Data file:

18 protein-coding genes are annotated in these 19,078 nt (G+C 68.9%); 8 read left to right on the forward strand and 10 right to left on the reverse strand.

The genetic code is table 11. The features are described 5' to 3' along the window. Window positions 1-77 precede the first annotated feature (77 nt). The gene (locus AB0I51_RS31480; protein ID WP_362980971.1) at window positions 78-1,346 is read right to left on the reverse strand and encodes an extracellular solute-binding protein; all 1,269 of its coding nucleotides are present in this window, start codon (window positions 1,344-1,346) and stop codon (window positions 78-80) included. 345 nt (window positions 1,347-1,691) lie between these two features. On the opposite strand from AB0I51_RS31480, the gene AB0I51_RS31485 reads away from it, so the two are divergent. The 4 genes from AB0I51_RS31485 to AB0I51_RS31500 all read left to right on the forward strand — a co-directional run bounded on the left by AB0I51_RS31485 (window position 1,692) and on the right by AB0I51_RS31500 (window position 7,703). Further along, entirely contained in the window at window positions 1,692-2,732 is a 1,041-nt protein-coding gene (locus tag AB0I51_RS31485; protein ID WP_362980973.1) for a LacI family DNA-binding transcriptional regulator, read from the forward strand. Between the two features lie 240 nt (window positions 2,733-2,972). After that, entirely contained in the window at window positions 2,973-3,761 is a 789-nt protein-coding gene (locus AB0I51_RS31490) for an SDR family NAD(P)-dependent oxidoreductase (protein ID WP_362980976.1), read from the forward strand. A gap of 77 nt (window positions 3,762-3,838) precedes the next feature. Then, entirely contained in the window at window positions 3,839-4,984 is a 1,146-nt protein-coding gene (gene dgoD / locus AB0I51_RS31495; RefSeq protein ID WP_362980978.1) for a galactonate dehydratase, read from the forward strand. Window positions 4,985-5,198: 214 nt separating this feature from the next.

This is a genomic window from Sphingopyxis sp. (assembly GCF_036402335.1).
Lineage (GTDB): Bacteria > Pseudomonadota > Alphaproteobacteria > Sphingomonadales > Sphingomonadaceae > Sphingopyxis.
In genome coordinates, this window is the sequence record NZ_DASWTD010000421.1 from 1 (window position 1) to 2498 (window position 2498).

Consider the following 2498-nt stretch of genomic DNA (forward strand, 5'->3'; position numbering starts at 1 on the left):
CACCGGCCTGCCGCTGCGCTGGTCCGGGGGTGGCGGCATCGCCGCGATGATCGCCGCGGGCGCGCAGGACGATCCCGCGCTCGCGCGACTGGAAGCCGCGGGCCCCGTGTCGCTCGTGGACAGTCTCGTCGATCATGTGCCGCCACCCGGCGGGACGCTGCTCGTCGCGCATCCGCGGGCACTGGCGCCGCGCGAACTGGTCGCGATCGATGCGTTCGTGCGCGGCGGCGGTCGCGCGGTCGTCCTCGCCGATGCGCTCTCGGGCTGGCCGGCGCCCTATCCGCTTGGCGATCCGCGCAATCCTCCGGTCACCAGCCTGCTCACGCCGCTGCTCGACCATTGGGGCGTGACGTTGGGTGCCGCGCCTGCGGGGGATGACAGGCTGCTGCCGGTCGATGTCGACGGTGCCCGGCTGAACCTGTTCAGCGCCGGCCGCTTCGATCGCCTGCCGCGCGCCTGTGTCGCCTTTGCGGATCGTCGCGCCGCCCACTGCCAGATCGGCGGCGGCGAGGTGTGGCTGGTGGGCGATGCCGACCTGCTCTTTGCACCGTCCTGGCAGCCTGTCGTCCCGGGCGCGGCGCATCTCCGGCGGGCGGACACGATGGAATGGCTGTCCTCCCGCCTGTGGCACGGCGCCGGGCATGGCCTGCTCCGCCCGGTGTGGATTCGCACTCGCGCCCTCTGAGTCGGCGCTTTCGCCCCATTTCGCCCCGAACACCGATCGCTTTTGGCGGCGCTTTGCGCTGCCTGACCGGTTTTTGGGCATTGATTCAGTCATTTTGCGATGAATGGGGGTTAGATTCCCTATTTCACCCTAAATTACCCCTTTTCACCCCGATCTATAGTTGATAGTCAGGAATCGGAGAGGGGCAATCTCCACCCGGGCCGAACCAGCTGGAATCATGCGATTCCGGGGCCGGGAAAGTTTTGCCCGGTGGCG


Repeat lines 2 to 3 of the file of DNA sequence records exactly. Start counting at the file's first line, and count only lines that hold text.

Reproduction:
The genetic code is table 11. The features are described 5' to 3' along the window. Window positions 1-77 precede the first annotated feature (77 nt). The gene (locus AB0I51_RS31480; protein ID WP_362980971.1) at window positions 78-1,346 is read right to left on the reverse strand and encodes an extracellular solute-binding protein; all 1,269 of its coding nucleotides are present in this window, start codon (window positions 1,344-1,346) and stop codon (window positions 78-80) included. 345 nt (window positions 1,347-1,691) lie between these two features. On the opposite strand from AB0I51_RS31480, the gene AB0I51_RS31485 reads away from it, so the two are divergent. The 4 genes from AB0I51_RS31485 to AB0I51_RS31500 all read left to right on the forward strand — a co-directional run bounded on the left by AB0I51_RS31485 (window position 1,692) and on the right by AB0I51_RS31500 (window position 7,703). Further along, entirely contained in the window at window positions 1,692-2,732 is a 1,041-nt protein-coding gene (locus tag AB0I51_RS31485; protein ID WP_362980973.1) for a LacI family DNA-binding transcriptional regulator, read from the forward strand. Between the two features lie 240 nt (window positions 2,733-2,972). After that, entirely contained in the window at window positions 2,973-3,761 is a 789-nt protein-coding gene (locus AB0I51_RS31490) for an SDR family NAD(P)-dependent oxidoreductase (protein ID WP_362980976.1), read from the forward strand. A gap of 77 nt (window positions 3,762-3,838) precedes the next feature. Then, entirely contained in the window at window positions 3,839-4,984 is a 1,146-nt protein-coding gene (gene dgoD / locus AB0I51_RS31495; RefSeq protein ID WP_362980978.1) for a galactonate dehydratase, read from the forward strand. Window positions 4,985-5,198: 214 nt separating this feature from the next.

This is a genomic window from Sphingopyxis sp. (assembly GCF_036402335.1).